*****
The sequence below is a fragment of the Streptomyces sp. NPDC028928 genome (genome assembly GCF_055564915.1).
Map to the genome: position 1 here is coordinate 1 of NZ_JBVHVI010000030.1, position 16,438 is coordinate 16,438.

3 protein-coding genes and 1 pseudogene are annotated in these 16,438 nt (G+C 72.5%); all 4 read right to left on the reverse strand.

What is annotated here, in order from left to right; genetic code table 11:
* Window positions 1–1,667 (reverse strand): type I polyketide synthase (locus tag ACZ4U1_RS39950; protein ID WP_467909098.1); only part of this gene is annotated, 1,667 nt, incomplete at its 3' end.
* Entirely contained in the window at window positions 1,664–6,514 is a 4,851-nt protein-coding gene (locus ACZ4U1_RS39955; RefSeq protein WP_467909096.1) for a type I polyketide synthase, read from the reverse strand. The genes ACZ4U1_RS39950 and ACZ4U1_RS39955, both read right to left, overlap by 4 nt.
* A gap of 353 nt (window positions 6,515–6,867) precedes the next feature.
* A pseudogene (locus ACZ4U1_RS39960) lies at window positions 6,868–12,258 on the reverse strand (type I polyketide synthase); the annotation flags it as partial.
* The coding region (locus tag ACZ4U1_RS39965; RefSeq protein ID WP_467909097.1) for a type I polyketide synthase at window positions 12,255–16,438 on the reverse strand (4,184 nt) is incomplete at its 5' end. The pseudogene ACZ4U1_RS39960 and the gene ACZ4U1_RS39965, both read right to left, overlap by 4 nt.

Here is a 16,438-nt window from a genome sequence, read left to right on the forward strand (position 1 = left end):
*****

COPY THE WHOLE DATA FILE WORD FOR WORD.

The sequence below is a fragment of the Streptomyces sp. NPDC028928 genome (genome assembly GCF_055564915.1).
Map to the genome: position 1 here is coordinate 1 of NZ_JBVHVI010000030.1, position 16,438 is coordinate 16,438.

3 protein-coding genes and 1 pseudogene are annotated in these 16,438 nt (G+C 72.5%); all 4 read right to left on the reverse strand.

What is annotated here, in order from left to right; genetic code table 11:
* Window positions 1–1,667 (reverse strand): type I polyketide synthase (locus tag ACZ4U1_RS39950; protein ID WP_467909098.1); only part of this gene is annotated, 1,667 nt, incomplete at its 3' end.
* Entirely contained in the window at window positions 1,664–6,514 is a 4,851-nt protein-coding gene (locus ACZ4U1_RS39955; RefSeq protein WP_467909096.1) for a type I polyketide synthase, read from the reverse strand. The genes ACZ4U1_RS39950 and ACZ4U1_RS39955, both read right to left, overlap by 4 nt.
* A gap of 353 nt (window positions 6,515–6,867) precedes the next feature.
* A pseudogene (locus ACZ4U1_RS39960) lies at window positions 6,868–12,258 on the reverse strand (type I polyketide synthase); the annotation flags it as partial.
* The coding region (locus tag ACZ4U1_RS39965; RefSeq protein ID WP_467909097.1) for a type I polyketide synthase at window positions 12,255–16,438 on the reverse strand (4,184 nt) is incomplete at its 5' end. The pseudogene ACZ4U1_RS39960 and the gene ACZ4U1_RS39965, both read right to left, overlap by 4 nt.

Here is a 16,438-nt window from a genome sequence, read left to right on the forward strand (position 1 = left end):